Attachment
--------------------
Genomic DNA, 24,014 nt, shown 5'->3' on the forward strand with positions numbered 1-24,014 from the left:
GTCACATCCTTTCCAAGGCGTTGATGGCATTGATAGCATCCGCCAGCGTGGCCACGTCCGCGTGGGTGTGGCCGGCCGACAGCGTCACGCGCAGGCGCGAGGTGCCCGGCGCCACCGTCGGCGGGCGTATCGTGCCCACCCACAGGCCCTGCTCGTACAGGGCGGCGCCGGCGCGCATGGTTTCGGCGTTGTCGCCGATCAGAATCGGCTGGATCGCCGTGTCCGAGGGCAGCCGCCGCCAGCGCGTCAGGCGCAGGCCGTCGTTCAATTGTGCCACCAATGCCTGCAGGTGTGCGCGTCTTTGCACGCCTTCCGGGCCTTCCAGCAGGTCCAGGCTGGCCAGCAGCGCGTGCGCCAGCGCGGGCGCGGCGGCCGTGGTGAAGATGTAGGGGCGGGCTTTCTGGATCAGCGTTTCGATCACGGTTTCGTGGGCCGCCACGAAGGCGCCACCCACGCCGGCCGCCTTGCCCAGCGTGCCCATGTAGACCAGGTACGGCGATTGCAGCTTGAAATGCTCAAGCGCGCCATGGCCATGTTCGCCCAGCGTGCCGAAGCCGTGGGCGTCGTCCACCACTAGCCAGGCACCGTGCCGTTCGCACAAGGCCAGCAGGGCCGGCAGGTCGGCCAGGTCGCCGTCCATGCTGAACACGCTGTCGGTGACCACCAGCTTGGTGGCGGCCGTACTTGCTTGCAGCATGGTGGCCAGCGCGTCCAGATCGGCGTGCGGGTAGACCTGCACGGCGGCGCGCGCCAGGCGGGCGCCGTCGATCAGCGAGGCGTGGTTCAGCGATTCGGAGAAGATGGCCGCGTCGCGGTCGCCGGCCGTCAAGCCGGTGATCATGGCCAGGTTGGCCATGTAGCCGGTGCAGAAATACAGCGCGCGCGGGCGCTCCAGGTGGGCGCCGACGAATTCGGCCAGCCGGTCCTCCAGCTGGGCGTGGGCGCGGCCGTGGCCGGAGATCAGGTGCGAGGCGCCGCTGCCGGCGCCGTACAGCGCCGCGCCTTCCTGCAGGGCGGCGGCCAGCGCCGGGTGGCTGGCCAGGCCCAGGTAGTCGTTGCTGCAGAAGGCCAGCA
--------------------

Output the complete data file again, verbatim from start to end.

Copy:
Genomic DNA, 24,014 nt, shown 5'->3' on the forward strand with positions numbered 1-24,014 from the left:
GTCACATCCTTTCCAAGGCGTTGATGGCATTGATAGCATCCGCCAGCGTGGCCACGTCCGCGTGGGTGTGGCCGGCCGACAGCGTCACGCGCAGGCGCGAGGTGCCCGGCGCCACCGTCGGCGGGCGTATCGTGCCCACCCACAGGCCCTGCTCGTACAGGGCGGCGCCGGCGCGCATGGTTTCGGCGTTGTCGCCGATCAGAATCGGCTGGATCGCCGTGTCCGAGGGCAGCCGCCGCCAGCGCGTCAGGCGCAGGCCGTCGTTCAATTGTGCCACCAATGCCTGCAGGTGTGCGCGTCTTTGCACGCCTTCCGGGCCTTCCAGCAGGTCCAGGCTGGCCAGCAGCGCGTGCGCCAGCGCGGGCGCGGCGGCCGTGGTGAAGATGTAGGGGCGGGCTTTCTGGATCAGCGTTTCGATCACGGTTTCGTGGGCCGCCACGAAGGCGCCACCCACGCCGGCCGCCTTGCCCAGCGTGCCCATGTAGACCAGGTACGGCGATTGCAGCTTGAAATGCTCAAGCGCGCCATGGCCATGTTCGCCCAGCGTGCCGAAGCCGTGGGCGTCGTCCACCACTAGCCAGGCACCGTGCCGTTCGCACAAGGCCAGCAGGGCCGGCAGGTCGGCCAGGTCGCCGTCCATGCTGAACACGCTGTCGGTGACCACCAGCTTGGTGGCGGCCGTACTTGCTTGCAGCATGGTGGCCAGCGCGTCCAGATCGGCGTGCGGGTAGACCTGCACGGCGGCGCGCGCCAGGCGGGCGCCGTCGATCAGCGAGGCGTGGTTCAGCGATTCGGAGAAGATGGCCGCGTCGCGGTCGCCGGCCGTCAAGCCGGTGATCATGGCCAGGTTGGCCATGTAGCCGGTGCAGAAATACAGCGCGCGCGGGCGCTCCAGGTGGGCGCCGACGAATTCGGCCAGCCGGTCCTCCAGCTGGGCGTGGGCGCGGCCGTGGCCGGAGATCAGGTGCGAGGCGCCGCTGCCGGCGCCGTACAGCGCCGCGCCTTCCTGCAGGGCGGCGGCCAGCGCCGGGTGGCTGGCCAGGCCCAGGTAGTCGTTGCTGCAGAAGGCCAGCA